As I recall Paulson said the banks had to be bailed out to save them and prevent rioting in the streets. Well the Occupy movement was a form if riot, aimed at Wall Street and its banksters.

    Jobs are still stagnant. People who need money cannot get it...the rationale being they have bad credit. Well, speculation in dertivatives is a bad credit risk too.It is just taking some of that out of thin air Fed fiat money and posting it as profit. None of this derivatives poker playing creates jobs or does anything meaningful - except create bonus pool money for people who have done nothing creative for the broader society.

    I think derivatives should be abolished and the collapse of 2008 is the reason why - but bought off Congress won't do anything even as the Honeywell CEO says the federal government should file for bankruptcy is has been so badly run by managerial class drawn from a too narrow segment of the population..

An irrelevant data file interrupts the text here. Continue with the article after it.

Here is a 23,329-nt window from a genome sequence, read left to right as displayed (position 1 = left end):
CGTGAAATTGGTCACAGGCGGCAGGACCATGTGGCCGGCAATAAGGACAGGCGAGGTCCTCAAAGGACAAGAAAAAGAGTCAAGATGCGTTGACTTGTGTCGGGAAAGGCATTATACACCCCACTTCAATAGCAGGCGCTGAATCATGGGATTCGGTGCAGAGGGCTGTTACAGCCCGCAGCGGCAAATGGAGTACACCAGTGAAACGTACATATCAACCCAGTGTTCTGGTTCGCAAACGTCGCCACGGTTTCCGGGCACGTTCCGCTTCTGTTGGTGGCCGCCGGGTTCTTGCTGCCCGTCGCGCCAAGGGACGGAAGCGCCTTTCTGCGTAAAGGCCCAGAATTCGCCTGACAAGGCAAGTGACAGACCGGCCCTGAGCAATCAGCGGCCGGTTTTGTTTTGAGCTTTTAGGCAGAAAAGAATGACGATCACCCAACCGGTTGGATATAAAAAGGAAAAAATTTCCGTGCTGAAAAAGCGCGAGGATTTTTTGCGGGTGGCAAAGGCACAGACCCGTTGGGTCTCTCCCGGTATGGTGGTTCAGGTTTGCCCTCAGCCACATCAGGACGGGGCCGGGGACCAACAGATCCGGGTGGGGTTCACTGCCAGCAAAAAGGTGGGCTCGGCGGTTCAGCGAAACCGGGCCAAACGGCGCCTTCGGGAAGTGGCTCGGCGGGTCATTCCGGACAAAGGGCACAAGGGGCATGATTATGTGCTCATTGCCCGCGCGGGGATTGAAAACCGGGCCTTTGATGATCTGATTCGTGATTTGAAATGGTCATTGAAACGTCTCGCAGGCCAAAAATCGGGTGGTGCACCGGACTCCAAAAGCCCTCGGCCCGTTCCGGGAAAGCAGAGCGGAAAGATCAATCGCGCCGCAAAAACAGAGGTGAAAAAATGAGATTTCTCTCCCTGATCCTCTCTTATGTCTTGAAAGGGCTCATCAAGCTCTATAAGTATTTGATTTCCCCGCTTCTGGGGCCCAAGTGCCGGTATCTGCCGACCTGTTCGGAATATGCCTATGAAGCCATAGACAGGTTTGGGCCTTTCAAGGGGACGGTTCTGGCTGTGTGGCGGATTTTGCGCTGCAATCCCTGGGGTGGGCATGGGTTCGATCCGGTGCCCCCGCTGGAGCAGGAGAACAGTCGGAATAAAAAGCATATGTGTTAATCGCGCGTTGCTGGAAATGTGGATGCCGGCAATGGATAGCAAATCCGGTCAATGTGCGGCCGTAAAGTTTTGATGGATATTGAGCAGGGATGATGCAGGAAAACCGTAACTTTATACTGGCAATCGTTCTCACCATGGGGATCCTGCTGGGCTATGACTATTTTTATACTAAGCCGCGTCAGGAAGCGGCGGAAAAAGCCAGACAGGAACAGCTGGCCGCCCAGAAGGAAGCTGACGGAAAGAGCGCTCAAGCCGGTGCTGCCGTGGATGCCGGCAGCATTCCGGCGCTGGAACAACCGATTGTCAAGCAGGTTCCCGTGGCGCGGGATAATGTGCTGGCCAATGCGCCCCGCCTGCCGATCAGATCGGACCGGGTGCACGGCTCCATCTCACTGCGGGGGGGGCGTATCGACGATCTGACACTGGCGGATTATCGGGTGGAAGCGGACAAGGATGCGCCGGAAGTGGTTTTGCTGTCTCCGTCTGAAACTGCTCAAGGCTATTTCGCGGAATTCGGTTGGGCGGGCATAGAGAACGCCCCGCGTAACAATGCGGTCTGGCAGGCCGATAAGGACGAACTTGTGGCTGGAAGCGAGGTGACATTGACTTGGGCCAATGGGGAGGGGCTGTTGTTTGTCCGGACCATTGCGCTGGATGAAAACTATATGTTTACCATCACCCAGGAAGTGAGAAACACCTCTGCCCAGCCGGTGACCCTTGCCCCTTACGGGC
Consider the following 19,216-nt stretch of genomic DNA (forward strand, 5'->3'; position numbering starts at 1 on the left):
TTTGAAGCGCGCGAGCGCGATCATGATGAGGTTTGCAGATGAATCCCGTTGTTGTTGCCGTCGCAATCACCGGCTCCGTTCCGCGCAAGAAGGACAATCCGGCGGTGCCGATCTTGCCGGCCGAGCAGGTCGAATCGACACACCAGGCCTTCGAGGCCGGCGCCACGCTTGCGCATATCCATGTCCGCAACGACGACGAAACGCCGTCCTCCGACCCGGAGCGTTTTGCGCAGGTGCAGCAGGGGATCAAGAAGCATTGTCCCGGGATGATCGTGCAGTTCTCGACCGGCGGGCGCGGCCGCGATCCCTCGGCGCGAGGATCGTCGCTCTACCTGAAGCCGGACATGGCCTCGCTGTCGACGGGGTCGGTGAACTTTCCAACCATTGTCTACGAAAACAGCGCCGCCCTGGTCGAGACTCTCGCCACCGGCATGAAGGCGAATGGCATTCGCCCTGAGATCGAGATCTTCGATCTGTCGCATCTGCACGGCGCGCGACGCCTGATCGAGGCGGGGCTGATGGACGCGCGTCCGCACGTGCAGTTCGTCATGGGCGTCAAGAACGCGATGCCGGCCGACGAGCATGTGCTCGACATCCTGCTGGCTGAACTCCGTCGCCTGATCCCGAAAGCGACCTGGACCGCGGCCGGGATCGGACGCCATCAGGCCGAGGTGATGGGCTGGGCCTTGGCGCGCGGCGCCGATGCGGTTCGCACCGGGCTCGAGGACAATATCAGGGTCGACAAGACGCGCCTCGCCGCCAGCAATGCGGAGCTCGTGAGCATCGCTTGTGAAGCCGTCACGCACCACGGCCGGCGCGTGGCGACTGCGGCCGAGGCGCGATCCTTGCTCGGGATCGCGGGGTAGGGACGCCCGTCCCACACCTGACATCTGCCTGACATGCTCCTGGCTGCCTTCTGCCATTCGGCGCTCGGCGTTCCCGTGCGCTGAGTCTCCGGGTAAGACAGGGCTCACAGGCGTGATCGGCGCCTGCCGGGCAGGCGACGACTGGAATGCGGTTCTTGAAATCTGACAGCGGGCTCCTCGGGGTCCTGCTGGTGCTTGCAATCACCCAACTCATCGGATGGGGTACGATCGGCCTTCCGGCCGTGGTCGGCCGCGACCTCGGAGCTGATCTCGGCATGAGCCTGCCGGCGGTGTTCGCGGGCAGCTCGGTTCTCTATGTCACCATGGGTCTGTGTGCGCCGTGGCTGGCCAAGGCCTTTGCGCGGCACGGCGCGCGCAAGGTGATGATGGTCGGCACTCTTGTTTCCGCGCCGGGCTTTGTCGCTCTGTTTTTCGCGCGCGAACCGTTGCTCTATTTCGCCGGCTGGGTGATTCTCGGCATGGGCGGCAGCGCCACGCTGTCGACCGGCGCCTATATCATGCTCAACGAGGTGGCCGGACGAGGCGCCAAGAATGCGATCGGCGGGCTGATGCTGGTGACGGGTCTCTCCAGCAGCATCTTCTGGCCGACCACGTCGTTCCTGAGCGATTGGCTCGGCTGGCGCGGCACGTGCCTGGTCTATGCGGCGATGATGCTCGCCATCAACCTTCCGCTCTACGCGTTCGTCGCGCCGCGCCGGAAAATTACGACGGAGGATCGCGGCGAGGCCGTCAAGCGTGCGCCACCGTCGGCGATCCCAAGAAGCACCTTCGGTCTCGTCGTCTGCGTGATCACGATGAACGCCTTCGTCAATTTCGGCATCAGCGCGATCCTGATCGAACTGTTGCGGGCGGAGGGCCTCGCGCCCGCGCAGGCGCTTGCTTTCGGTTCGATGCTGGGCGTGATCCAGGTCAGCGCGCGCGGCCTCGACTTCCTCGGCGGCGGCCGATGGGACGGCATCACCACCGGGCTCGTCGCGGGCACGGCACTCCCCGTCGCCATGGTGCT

• Report this Comment On July 17, 2012, at 2:31 AM, DrKin wrote:

    The whole concept of "corporations" seems to be to allow certain individuals to get away with murder at the expense of the investors. There is no way in hell that some of these modern CEO's should be allowed to loot the corporation and walk away with their bankrolls intact while the line employees and the investors go bust! This is a nineteenth century concept that needs to be drastically overhauled. As far as I can see Donald Trump's vaunted "business model" is 1) Borrow tens of millions for a business venture from banking bigwig buddies you entertain on your yacht for the weekend 2) Pay yourself millions of dollars out of that debt while keeping the other investors on the hook, 3) Drive the whole thing into the ditch and walk away smelling like a rose! And for this he's worshipped by the media moguls! The same crooks by the way who suck up all of those BILLIONS we spend on "electioneering" every 2 to 4 years...while selling "air time" which we the taxpayer "license" to them for a pittance!